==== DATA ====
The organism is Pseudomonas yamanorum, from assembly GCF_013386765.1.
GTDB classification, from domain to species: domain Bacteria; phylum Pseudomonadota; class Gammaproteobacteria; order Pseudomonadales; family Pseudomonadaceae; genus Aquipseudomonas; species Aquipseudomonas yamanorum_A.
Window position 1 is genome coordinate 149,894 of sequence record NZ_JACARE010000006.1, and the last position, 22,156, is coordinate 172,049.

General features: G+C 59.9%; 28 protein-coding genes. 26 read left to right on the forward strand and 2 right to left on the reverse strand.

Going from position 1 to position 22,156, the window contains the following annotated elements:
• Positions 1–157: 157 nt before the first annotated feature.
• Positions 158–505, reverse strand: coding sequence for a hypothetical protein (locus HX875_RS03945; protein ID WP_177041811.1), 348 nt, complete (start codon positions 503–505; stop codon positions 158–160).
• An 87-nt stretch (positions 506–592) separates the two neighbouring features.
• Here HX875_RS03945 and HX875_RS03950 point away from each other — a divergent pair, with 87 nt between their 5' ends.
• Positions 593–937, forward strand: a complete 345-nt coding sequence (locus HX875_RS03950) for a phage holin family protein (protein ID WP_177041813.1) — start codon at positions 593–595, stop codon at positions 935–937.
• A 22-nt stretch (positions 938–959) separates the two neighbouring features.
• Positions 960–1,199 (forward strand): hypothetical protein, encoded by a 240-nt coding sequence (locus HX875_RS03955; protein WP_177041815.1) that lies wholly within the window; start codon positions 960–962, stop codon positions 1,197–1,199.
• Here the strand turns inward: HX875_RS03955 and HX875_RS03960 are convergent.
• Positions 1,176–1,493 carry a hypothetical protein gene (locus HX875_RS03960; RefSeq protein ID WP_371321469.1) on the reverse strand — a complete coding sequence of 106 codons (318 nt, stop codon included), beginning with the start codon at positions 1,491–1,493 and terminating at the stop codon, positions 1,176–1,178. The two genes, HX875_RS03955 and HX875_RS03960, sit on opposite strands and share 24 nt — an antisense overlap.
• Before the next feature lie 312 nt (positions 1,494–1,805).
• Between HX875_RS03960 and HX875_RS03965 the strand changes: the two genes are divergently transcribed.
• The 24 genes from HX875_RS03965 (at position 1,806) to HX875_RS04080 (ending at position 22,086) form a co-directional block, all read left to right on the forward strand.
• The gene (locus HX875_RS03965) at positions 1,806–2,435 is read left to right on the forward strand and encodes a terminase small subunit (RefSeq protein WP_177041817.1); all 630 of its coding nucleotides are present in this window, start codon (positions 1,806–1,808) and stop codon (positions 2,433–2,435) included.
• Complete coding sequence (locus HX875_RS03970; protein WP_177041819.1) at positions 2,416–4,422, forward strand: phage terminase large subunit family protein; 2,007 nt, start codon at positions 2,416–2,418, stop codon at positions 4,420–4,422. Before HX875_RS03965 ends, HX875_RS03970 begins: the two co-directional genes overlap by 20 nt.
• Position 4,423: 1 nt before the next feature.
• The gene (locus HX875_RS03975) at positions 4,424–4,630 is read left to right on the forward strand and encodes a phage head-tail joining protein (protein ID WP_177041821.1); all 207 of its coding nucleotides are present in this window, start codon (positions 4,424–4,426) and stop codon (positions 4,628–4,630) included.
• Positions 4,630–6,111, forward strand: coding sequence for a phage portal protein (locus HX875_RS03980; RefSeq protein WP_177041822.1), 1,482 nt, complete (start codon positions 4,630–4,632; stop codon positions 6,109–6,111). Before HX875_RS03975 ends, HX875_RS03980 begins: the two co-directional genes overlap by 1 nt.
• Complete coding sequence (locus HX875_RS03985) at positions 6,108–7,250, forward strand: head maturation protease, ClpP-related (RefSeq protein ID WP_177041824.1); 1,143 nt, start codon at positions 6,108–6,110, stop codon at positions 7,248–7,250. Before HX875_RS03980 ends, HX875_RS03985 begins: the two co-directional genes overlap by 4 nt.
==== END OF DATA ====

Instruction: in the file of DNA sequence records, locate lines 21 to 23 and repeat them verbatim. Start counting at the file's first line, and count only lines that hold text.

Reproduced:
• The gene (locus HX875_RS03975) at positions 4,424–4,630 is read left to right on the forward strand and encodes a phage head-tail joining protein (protein ID WP_177041821.1); all 207 of its coding nucleotides are present in this window, start codon (positions 4,424–4,426) and stop codon (positions 4,628–4,630) included.
• Positions 4,630–6,111, forward strand: coding sequence for a phage portal protein (locus HX875_RS03980; RefSeq protein WP_177041822.1), 1,482 nt, complete (start codon positions 4,630–4,632; stop codon positions 6,109–6,111). Before HX875_RS03975 ends, HX875_RS03980 begins: the two co-directional genes overlap by 1 nt.
• Complete coding sequence (locus HX875_RS03985) at positions 6,108–7,250, forward strand: head maturation protease, ClpP-related (RefSeq protein ID WP_177041824.1); 1,143 nt, start codon at positions 6,108–6,110, stop codon at positions 7,248–7,250. Before HX875_RS03980 ends, HX875_RS03985 begins: the two co-directional genes overlap by 4 nt.